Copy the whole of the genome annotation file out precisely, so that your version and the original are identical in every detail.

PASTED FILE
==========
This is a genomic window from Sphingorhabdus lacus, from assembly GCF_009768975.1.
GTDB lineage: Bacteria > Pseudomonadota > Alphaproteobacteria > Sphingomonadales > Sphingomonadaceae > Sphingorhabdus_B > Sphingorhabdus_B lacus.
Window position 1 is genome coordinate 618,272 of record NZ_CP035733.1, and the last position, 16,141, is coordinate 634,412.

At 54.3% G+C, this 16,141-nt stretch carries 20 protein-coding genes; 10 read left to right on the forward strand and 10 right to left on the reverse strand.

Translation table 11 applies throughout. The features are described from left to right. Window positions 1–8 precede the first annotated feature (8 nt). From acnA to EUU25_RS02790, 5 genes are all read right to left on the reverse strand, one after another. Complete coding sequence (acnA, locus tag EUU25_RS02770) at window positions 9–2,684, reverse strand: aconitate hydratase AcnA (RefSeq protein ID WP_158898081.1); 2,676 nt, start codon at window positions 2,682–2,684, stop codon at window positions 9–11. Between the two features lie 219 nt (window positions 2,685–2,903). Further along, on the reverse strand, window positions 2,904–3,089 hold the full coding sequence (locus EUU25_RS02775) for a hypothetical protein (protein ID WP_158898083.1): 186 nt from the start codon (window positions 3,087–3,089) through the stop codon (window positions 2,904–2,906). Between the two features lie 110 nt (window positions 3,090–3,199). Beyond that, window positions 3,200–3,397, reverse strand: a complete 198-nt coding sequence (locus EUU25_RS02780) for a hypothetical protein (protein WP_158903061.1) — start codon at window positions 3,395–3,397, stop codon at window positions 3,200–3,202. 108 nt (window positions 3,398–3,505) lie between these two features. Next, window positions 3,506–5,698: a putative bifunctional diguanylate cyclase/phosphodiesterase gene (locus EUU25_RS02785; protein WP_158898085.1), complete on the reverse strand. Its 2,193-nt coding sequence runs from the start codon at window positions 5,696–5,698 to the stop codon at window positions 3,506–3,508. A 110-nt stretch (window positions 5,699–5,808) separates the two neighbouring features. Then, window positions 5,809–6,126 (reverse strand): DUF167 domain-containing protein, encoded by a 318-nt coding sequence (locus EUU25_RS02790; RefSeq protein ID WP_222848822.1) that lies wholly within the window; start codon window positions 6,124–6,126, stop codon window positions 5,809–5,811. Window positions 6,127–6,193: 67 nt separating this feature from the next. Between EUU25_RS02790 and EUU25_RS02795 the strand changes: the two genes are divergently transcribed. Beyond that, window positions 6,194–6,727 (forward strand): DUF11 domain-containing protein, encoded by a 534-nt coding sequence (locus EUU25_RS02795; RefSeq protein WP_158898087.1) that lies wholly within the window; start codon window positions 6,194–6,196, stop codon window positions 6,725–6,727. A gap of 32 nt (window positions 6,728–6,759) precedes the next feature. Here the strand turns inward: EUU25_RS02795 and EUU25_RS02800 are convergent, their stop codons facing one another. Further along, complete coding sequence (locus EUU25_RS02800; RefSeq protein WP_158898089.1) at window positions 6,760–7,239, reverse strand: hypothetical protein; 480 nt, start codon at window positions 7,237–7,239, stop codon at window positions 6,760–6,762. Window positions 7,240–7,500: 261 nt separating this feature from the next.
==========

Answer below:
This is a genomic window from Sphingorhabdus lacus, from assembly GCF_009768975.1.
GTDB lineage: Bacteria > Pseudomonadota > Alphaproteobacteria > Sphingomonadales > Sphingomonadaceae > Sphingorhabdus_B > Sphingorhabdus_B lacus.
Window position 1 is genome coordinate 618,272 of record NZ_CP035733.1, and the last position, 16,141, is coordinate 634,412.

At 54.3% G+C, this 16,141-nt stretch carries 20 protein-coding genes; 10 read left to right on the forward strand and 10 right to left on the reverse strand.

Translation table 11 applies throughout. The features are described from left to right. Window positions 1–8 precede the first annotated feature (8 nt). From acnA to EUU25_RS02790, 5 genes are all read right to left on the reverse strand, one after another. Complete coding sequence (acnA, locus tag EUU25_RS02770) at window positions 9–2,684, reverse strand: aconitate hydratase AcnA (RefSeq protein ID WP_158898081.1); 2,676 nt, start codon at window positions 2,682–2,684, stop codon at window positions 9–11. Between the two features lie 219 nt (window positions 2,685–2,903). Further along, on the reverse strand, window positions 2,904–3,089 hold the full coding sequence (locus EUU25_RS02775) for a hypothetical protein (protein ID WP_158898083.1): 186 nt from the start codon (window positions 3,087–3,089) through the stop codon (window positions 2,904–2,906). Between the two features lie 110 nt (window positions 3,090–3,199). Beyond that, window positions 3,200–3,397, reverse strand: a complete 198-nt coding sequence (locus EUU25_RS02780) for a hypothetical protein (protein WP_158903061.1) — start codon at window positions 3,395–3,397, stop codon at window positions 3,200–3,202. 108 nt (window positions 3,398–3,505) lie between these two features. Next, window positions 3,506–5,698: a putative bifunctional diguanylate cyclase/phosphodiesterase gene (locus EUU25_RS02785; protein WP_158898085.1), complete on the reverse strand. Its 2,193-nt coding sequence runs from the start codon at window positions 5,696–5,698 to the stop codon at window positions 3,506–3,508. A 110-nt stretch (window positions 5,699–5,808) separates the two neighbouring features. Then, window positions 5,809–6,126 (reverse strand): DUF167 domain-containing protein, encoded by a 318-nt coding sequence (locus EUU25_RS02790; RefSeq protein ID WP_222848822.1) that lies wholly within the window; start codon window positions 6,124–6,126, stop codon window positions 5,809–5,811. Window positions 6,127–6,193: 67 nt separating this feature from the next. Between EUU25_RS02790 and EUU25_RS02795 the strand changes: the two genes are divergently transcribed. Beyond that, window positions 6,194–6,727 (forward strand): DUF11 domain-containing protein, encoded by a 534-nt coding sequence (locus EUU25_RS02795; RefSeq protein WP_158898087.1) that lies wholly within the window; start codon window positions 6,194–6,196, stop codon window positions 6,725–6,727. A gap of 32 nt (window positions 6,728–6,759) precedes the next feature. Here the strand turns inward: EUU25_RS02795 and EUU25_RS02800 are convergent, their stop codons facing one another. Further along, complete coding sequence (locus EUU25_RS02800; RefSeq protein WP_158898089.1) at window positions 6,760–7,239, reverse strand: hypothetical protein; 480 nt, start codon at window positions 7,237–7,239, stop codon at window positions 6,760–6,762. Window positions 7,240–7,500: 261 nt separating this feature from the next.